Both MSF_HDR and BIGMSF_HDR structures contain a .cbPg field, which indicates the size of the smallest unit of data in the PDB file, a “page” (the header itself is also a page):

--- cut ---
   933  union MSF_HDR { // page 0
   934      struct {
   ...
   936          CB  cbPg;       // page size
   ...
   942      };
   943      PG pg;
   944  };
   945  
   946  union BIGMSF_HDR {  // page 0 (and more if necessary)
   947      struct {
   ...
   949          CB  cbPg;               // page size
   ...
   955      };
   956      PG  pg;
   957  };
--- cut ---

Two most typical page sizes are 0x400 (1024) and 0x1000 (4096). When a PDB file is created for the first time, the MSF_HB::afterCreate method is called to initialize the internal structures. The prologue of the method body is as follows:

--- cut ---
  1662  BOOL MSF_HB::afterCreate(MSF_EC* pec, CB cbPage) {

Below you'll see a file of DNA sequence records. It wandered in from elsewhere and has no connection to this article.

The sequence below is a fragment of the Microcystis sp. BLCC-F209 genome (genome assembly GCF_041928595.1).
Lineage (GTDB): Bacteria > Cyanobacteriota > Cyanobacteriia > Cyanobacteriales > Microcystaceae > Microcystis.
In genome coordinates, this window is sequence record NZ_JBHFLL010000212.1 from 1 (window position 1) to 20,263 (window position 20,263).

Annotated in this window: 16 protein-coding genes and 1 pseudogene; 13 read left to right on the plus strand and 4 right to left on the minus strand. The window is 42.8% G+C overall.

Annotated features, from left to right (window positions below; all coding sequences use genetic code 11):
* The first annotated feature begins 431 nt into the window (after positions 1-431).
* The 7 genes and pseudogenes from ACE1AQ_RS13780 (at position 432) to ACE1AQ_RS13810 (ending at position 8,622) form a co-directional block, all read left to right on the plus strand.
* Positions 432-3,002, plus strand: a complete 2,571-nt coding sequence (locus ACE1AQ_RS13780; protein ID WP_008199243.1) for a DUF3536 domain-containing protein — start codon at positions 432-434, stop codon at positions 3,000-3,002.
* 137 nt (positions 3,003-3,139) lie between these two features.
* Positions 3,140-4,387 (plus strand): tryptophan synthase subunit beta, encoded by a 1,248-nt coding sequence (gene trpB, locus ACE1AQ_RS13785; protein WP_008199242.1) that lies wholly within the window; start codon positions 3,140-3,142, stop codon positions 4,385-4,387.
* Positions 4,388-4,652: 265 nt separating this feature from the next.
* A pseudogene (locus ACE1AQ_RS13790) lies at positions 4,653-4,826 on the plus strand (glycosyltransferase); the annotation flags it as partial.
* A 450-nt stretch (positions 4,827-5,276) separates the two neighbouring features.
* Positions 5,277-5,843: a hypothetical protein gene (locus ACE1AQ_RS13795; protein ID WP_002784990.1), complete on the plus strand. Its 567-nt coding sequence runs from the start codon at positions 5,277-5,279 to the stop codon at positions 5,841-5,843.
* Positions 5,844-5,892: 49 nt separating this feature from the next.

1663      // init hdr; when creating a new MSF, always create the BigMsf variant.
  1664      memset(&bighdr, 0, sizeof bighdr);
  1665      memcpy(&bighdr.szMagic, szBigHdrMagic, sizeof szBigHdrMagic);
  1666      bighdr.cbPg = cbPage;
--- cut ---

We can see that the “bighdr” structure (of size 0x1000) is zero’ed out at the very beginning. This means that regardless of whether the page size ends up being 0x400 or 0x1000 (as specified by the function caller), no uninitialized data prevails in the internal structures. In our test environment, cbPage is set to 0x1000 at that point of execution.

However, when a PDB file already exists on disk and is only updated, the MSF_HB::afterOpen method is called instead. It starts with the following code:

--- cut ---
  1519  BOOL MSF_HB::afterOpen( MSF_EC* pec ) {
  1520                                  // VSWhidbey:600553
  1521      fBigMsf = true;             // This is arbitrary, and will be overwritten in fValidHdr().